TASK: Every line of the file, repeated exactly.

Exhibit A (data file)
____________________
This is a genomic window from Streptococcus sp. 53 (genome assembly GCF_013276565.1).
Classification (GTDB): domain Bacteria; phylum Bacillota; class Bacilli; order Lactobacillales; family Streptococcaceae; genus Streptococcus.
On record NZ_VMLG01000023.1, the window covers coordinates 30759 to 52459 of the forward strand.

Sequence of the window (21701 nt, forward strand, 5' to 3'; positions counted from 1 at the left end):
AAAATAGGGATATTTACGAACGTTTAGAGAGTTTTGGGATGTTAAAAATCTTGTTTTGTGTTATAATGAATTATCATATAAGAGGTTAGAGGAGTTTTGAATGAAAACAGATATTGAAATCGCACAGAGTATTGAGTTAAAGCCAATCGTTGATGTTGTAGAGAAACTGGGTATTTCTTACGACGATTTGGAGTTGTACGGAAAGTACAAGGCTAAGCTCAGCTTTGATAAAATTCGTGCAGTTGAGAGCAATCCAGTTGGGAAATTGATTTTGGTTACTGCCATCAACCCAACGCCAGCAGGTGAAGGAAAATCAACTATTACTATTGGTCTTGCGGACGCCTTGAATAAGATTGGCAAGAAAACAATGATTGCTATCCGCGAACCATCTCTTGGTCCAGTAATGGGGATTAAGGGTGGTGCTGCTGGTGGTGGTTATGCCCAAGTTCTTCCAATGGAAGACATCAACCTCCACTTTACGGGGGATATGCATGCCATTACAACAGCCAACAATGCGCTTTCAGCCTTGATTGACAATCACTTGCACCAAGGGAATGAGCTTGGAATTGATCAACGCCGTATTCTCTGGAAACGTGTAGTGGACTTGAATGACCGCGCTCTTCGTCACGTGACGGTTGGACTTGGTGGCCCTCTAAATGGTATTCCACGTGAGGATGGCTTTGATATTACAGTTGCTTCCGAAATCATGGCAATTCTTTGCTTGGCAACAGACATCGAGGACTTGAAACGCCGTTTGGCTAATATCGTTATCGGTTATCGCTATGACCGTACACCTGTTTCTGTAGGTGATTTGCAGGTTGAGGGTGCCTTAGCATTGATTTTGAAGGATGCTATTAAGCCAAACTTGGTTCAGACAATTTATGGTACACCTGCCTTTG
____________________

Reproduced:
This is a genomic window from Streptococcus sp. 53 (genome assembly GCF_013276565.1).
Classification (GTDB): domain Bacteria; phylum Bacillota; class Bacilli; order Lactobacillales; family Streptococcaceae; genus Streptococcus.
On record NZ_VMLG01000023.1, the window covers coordinates 30759 to 52459 of the forward strand.

Sequence of the window (21701 nt, forward strand, 5' to 3'; positions counted from 1 at the left end):
AAAATAGGGATATTTACGAACGTTTAGAGAGTTTTGGGATGTTAAAAATCTTGTTTTGTGTTATAATGAATTATCATATAAGAGGTTAGAGGAGTTTTGAATGAAAACAGATATTGAAATCGCACAGAGTATTGAGTTAAAGCCAATCGTTGATGTTGTAGAGAAACTGGGTATTTCTTACGACGATTTGGAGTTGTACGGAAAGTACAAGGCTAAGCTCAGCTTTGATAAAATTCGTGCAGTTGAGAGCAATCCAGTTGGGAAATTGATTTTGGTTACTGCCATCAACCCAACGCCAGCAGGTGAAGGAAAATCAACTATTACTATTGGTCTTGCGGACGCCTTGAATAAGATTGGCAAGAAAACAATGATTGCTATCCGCGAACCATCTCTTGGTCCAGTAATGGGGATTAAGGGTGGTGCTGCTGGTGGTGGTTATGCCCAAGTTCTTCCAATGGAAGACATCAACCTCCACTTTACGGGGGATATGCATGCCATTACAACAGCCAACAATGCGCTTTCAGCCTTGATTGACAATCACTTGCACCAAGGGAATGAGCTTGGAATTGATCAACGCCGTATTCTCTGGAAACGTGTAGTGGACTTGAATGACCGCGCTCTTCGTCACGTGACGGTTGGACTTGGTGGCCCTCTAAATGGTATTCCACGTGAGGATGGCTTTGATATTACAGTTGCTTCCGAAATCATGGCAATTCTTTGCTTGGCAACAGACATCGAGGACTTGAAACGCCGTTTGGCTAATATCGTTATCGGTTATCGCTATGACCGTACACCTGTTTCTGTAGGTGATTTGCAGGTTGAGGGTGCCTTAGCATTGATTTTGAAGGATGCTATTAAGCCAAACTTGGTTCAGACAATTTATGGTACACCTGCCTTTG